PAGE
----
preference curve to shift to the right. Imply willingness to hold cash instead of 
securities as an asset for investment purposes. Speculative demand is inversely 
related to the interest rate. As the interest rate rises, the opportunity cost of 
holding cash increases – the incentive will be to move into securities.
The money supply function for this situation is plotted on the same graph as the 
liquidity preference function. The money supply is determined by the central 
bank decisions and willingness of commercial banks to loan money. Though the 
money supply is related indirectly to interest rates in the very short run, the 
money supply in effect is perfectly inelastic with respect to nominal interest rates 
(assuming the central bank chooses to control the money supply rather than 
focusing directly on the interest rate). Thus the money supply function is 
represented as a vertical line – money supply is a constant, independent of the 
interest rate, GDP, and other factors. Mathematically, the LM curve is defined by 
the equation , where the supply of money is represented as the real amount M/P 
(as opposed to the nominal amount M), with P representing the price level, and L 
being the real demand for money, which is some function of the interest rate i 
and the level Y of real income. The LM curve shows the combinations of interest 
rates and levels of real income for which money supply equals money demand—
that is, for which the money market is in equilibrium.
For a given level of income, the intersection point between the liquidity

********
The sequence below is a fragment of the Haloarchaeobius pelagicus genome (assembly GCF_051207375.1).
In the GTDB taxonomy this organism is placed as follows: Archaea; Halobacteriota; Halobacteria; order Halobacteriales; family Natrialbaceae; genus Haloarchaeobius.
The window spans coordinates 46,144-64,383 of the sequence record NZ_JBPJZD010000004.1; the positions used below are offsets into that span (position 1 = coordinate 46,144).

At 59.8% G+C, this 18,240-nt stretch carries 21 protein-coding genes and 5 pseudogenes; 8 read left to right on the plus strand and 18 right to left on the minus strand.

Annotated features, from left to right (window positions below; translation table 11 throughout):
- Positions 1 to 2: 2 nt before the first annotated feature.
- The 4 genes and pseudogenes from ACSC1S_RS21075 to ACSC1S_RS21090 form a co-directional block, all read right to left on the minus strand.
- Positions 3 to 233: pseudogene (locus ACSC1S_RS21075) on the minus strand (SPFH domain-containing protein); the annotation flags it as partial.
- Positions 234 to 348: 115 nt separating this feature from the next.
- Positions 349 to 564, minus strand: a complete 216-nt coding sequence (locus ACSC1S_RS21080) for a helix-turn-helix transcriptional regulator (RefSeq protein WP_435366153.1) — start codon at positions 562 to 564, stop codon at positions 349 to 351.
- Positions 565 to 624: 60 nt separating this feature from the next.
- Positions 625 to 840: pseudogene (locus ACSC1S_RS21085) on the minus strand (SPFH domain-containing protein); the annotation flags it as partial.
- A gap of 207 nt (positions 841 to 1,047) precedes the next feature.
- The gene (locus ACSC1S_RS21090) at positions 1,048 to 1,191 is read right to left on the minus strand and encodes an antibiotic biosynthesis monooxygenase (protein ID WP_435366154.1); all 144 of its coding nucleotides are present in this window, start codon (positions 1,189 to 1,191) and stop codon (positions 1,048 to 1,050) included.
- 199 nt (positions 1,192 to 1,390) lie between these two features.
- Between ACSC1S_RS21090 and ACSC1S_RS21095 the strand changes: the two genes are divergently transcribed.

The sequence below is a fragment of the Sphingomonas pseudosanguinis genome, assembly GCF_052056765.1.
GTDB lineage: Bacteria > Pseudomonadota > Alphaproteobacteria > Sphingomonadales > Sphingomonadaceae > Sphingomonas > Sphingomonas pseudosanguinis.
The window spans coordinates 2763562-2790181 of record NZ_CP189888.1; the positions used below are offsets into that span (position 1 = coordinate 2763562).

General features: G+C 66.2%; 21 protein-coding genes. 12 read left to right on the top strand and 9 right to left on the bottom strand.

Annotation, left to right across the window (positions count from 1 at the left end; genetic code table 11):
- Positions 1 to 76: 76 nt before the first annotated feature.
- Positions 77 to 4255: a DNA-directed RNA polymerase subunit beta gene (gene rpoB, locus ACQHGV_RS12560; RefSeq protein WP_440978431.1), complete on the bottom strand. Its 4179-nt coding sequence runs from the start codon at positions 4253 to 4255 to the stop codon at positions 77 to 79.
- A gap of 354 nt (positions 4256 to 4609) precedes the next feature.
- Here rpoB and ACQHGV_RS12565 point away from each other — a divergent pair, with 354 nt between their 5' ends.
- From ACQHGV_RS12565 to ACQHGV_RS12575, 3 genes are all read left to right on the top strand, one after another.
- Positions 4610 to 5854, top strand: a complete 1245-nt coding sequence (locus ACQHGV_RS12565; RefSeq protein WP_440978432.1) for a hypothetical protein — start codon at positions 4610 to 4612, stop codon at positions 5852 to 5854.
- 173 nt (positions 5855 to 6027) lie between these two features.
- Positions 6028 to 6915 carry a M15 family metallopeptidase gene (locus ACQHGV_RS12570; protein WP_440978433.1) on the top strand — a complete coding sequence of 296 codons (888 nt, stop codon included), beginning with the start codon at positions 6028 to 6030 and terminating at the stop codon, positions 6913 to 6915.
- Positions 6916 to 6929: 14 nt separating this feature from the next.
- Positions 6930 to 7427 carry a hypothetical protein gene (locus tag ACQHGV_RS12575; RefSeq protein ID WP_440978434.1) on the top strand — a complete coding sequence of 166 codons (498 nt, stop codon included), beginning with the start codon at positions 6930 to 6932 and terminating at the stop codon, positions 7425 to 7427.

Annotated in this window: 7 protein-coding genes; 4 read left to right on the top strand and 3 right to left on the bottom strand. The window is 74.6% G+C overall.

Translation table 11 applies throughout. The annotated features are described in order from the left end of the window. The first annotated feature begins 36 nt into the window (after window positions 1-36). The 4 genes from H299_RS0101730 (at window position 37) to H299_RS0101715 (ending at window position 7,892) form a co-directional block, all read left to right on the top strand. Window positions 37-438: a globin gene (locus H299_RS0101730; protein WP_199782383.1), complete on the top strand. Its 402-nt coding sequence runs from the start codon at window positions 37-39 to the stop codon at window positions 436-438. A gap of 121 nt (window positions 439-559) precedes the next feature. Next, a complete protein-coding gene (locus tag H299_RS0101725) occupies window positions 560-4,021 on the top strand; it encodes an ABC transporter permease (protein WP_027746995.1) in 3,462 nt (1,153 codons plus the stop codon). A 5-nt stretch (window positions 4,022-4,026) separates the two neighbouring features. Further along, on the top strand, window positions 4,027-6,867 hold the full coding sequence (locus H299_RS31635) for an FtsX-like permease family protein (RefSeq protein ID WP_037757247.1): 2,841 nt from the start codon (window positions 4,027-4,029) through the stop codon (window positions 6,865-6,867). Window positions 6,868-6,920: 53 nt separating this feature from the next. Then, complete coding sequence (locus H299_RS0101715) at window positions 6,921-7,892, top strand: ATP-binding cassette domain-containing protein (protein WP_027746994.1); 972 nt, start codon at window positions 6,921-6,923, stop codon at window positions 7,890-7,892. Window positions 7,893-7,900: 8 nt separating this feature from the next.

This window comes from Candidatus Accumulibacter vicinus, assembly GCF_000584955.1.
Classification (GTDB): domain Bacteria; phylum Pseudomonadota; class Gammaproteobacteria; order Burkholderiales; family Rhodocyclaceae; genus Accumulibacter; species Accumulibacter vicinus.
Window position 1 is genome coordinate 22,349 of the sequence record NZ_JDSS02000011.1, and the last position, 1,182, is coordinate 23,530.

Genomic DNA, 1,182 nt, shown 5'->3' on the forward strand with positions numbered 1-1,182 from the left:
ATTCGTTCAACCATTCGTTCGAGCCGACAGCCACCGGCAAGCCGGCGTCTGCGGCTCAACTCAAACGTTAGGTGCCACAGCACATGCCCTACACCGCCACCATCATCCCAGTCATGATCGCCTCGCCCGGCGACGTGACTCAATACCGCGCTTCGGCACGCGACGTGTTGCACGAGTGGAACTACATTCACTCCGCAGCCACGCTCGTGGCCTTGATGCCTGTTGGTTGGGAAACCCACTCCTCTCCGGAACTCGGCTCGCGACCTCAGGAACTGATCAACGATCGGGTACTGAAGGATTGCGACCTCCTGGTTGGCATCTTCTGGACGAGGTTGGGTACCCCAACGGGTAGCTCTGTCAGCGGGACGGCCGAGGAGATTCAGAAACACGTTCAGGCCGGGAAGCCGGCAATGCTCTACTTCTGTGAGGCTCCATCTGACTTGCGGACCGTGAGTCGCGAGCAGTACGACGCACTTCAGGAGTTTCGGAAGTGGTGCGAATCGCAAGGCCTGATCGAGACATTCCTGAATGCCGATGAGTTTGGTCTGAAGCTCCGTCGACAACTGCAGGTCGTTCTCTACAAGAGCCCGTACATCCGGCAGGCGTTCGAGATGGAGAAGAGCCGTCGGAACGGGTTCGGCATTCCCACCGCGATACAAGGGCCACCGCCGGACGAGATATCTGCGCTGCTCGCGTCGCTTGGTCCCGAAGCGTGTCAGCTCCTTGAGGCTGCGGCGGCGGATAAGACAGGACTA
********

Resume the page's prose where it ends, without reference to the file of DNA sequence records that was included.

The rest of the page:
preference and money supply functions implies a single point on the LM curve: 
specifically, the point giving the level of the interest rate which equilibrates the 
money market at the given level of income. Recalling that for the LM curve, the 
interest rate is plotted against real GDP (whereas the liquidity preference and 
money supply functions plot interest rates against the quantity of cash balances), an increase in GDP shifts the liquidity preference function rightward and hence 
increases the interest rate. Thus the LM function is positively sloped.

Self Assessment Exercise
0 Y1 Y2
i. In a clear term, explain what is meant by IS-LM


This unit conclude that earlier interest rate theories are indeterminate but the 
modern theory which makes use of IS-LM model is adequate and determinate.


This unit looked at theories of interest rate which include classical theory of 
interest rate, the loanable fund theory, Keynesian liquidity theory and the modern 
theory of rate of interest.


i. What do understand by price of saving
ii. List and explain any three theories of interest rate
iii. Give reason why some theories are assumed to be indeterminate.
iv. Explain the difference between classical and Keynesian theory of 
interest rate.